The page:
Fruit for dessert: Forget pie a la mode and chocolate cake. For Mediterranean people, fresh fruit is the typical daily dessert. Taking advantage of fruit’s natural sweetness has double benefits. First, what you gain: the fiber and nutrients in fruits like apples, grapes, and oranges. What you lose: the added sugar, calories, chemicals, and unhealthy fats in sweet, processed desserts.

And we can only imagine what would happen to those health statistics if Mediterranean dieters were to increase their physical activity.

 

Thanks.

Related Posts

Doug Robb is a personal trainer, a fitness blogger and author, a competitive athlete, a social media nerd and a student of nutrition and exercise science. Since 2008, Doug has brought his real-world experience online via his health & fitness blog, Health Habits.

21 Comments

  1. Pingback: Eight Powerful Foods for Muscle Mass

  2. Son of Satan (Not really though)

    March 4, 2009 at 10:32 pm

    Yummy! Are you single sweety?!! Don’t worry, I’m not skiztso or insane or anything (although there are sick people out there invading my privacy who would jump on this as an opportunity to say so). Therefore, I would like to say to them, behold, I come to you with many identities!! Tsk, Tsk! Just like you, I like to be a little artistic and have a little fun too! Looks like you’re putting a lot of “heart [or actually squashed tomato] into your food there!!”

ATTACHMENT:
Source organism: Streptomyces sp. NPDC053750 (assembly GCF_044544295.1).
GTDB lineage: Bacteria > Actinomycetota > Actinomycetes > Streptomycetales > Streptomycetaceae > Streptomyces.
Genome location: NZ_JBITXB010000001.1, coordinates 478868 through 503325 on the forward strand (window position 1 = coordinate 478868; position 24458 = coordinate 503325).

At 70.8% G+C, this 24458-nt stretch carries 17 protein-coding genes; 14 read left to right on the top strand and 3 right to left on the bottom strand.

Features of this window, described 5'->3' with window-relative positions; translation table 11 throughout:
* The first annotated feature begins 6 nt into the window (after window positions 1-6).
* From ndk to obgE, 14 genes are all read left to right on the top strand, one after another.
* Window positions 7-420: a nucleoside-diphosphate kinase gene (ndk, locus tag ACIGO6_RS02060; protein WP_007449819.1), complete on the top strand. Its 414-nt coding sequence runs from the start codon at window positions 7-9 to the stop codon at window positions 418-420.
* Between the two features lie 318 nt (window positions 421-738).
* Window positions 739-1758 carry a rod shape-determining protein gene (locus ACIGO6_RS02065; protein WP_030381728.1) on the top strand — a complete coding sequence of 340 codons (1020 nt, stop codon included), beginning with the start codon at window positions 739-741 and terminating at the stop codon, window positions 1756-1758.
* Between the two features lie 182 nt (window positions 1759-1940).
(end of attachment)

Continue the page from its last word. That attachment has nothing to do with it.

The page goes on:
XXXOOO

  3. pennypenguin

    January 9, 2009 at 3:27 pm

    I am sold on the diet but where do I find a decent book with the exchange list and the amounts and also a wide variety of recipes? I have looked in the local library and nothing there and I have looked at Costco, which is where I make most of my book purchases and they have nothing. I want a good all around basic book. Right now I am eating basically black beans or pinto beans and brown rice I want a variety and I love fish and I only use olive oil and can learn to like pasta etc.

  4. Carrie Tucker

    October 30, 2008 at 12:24 pm